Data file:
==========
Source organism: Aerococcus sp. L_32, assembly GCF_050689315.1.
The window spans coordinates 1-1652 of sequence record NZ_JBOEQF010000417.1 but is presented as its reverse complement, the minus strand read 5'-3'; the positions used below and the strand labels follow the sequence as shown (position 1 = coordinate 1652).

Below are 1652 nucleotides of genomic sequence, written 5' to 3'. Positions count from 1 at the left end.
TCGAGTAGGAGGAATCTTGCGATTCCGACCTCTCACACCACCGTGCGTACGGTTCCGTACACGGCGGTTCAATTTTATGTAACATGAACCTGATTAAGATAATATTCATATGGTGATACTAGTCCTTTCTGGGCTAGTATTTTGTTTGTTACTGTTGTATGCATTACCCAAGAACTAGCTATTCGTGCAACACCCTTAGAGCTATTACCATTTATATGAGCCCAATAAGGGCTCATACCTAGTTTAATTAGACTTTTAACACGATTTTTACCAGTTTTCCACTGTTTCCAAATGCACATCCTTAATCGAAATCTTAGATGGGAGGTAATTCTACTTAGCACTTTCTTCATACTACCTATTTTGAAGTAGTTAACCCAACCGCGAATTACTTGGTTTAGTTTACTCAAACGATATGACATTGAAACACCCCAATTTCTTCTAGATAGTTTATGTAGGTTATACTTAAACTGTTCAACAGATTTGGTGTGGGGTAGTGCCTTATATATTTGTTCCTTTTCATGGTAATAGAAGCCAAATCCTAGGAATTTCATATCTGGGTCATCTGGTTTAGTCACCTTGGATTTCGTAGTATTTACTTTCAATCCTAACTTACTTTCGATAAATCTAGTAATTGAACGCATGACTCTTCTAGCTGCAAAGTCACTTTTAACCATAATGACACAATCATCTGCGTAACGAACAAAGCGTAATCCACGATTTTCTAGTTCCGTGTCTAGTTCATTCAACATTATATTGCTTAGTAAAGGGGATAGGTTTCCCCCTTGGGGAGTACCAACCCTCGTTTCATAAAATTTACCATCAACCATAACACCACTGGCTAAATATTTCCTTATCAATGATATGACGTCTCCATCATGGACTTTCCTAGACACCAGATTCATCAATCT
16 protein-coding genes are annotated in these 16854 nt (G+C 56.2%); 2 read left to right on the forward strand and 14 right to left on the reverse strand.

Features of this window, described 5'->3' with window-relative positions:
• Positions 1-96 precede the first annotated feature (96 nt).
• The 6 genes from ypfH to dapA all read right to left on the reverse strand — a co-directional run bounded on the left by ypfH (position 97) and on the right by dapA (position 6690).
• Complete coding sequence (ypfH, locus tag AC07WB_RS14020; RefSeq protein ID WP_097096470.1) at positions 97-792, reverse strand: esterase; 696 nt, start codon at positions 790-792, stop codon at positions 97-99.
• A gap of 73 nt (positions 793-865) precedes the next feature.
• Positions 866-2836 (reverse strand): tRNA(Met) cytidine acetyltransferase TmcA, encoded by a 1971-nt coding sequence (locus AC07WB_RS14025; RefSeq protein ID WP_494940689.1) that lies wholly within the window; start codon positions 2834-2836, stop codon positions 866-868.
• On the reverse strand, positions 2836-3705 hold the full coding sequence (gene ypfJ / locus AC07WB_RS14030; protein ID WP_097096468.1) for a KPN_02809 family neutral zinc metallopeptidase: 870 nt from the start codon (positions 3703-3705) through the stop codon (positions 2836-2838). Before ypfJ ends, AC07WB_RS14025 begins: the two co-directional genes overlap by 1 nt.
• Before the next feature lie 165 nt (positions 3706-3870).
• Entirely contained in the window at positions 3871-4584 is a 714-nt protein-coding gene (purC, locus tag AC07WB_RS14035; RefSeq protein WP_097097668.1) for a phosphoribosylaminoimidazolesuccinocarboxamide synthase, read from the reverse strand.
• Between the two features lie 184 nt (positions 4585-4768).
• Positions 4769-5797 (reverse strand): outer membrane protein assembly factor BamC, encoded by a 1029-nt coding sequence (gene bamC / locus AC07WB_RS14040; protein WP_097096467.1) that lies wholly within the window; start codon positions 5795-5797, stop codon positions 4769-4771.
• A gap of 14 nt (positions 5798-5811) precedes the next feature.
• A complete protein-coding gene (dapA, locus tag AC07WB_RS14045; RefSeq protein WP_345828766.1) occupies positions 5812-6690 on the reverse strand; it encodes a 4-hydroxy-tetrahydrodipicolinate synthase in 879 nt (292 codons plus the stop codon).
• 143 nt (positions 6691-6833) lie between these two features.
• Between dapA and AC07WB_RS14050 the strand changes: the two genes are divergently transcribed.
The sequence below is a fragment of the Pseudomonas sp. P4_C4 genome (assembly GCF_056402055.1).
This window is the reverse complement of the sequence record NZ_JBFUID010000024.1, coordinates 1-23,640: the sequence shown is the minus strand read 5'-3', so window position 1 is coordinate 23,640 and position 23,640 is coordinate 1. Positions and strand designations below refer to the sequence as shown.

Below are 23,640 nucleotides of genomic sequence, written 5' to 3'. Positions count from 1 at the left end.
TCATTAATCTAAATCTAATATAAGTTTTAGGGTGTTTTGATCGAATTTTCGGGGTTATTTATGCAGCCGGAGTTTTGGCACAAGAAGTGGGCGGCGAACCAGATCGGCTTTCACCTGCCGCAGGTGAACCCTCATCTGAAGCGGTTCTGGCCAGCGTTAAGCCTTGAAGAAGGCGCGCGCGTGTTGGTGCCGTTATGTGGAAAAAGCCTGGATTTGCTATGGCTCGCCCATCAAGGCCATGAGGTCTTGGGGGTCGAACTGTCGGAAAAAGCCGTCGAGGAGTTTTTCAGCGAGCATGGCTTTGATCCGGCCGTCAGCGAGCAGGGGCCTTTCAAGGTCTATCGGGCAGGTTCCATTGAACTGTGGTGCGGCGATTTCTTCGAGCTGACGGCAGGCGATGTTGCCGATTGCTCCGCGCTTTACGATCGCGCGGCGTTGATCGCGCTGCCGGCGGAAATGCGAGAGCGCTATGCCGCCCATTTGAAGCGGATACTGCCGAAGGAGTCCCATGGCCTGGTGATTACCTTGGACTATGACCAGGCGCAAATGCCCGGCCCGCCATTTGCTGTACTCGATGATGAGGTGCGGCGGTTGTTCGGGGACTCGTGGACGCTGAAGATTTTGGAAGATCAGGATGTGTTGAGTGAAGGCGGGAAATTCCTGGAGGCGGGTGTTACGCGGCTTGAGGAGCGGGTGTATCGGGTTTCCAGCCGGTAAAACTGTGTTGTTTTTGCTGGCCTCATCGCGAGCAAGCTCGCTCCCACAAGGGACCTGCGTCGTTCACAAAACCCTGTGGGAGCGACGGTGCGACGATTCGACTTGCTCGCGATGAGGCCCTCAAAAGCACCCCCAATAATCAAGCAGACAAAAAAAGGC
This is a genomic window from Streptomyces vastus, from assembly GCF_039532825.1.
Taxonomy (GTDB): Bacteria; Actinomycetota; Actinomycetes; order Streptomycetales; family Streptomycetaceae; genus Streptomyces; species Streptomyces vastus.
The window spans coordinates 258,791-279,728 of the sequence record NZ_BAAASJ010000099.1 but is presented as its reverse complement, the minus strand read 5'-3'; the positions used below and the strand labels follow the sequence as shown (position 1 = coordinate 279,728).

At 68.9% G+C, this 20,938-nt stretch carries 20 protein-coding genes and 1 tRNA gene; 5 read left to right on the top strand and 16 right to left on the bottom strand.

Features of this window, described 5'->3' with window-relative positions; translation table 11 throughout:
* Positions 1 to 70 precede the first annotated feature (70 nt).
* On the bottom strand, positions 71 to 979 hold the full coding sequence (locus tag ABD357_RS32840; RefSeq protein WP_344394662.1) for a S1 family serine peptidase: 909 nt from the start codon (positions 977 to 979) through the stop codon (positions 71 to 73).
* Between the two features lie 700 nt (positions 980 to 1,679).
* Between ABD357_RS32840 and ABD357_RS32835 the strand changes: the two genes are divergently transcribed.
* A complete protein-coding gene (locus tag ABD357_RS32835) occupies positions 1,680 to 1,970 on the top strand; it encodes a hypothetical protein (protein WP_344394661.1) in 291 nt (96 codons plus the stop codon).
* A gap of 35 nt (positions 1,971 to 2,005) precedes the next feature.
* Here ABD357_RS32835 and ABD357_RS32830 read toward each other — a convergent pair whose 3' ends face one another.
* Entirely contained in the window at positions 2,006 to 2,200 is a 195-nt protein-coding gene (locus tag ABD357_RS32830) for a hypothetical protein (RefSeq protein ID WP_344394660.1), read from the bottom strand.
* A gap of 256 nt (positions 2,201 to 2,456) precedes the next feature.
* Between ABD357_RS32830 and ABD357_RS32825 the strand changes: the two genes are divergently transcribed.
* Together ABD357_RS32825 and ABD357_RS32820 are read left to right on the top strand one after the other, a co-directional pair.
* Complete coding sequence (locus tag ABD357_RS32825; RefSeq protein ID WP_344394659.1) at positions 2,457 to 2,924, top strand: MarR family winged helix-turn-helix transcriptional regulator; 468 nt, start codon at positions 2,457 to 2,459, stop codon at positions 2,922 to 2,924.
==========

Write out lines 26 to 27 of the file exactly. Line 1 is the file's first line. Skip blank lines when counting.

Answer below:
Taxonomy (GTDB): Bacteria; Actinomycetota; Actinomycetes; order Streptomycetales; family Streptomycetaceae; genus Streptomyces; species Streptomyces vastus.
The window spans coordinates 258,791-279,728 of the sequence record NZ_BAAASJ010000099.1 but is presented as its reverse complement, the minus strand read 5'-3'; the positions used below and the strand labels follow the sequence as shown (position 1 = coordinate 279,728).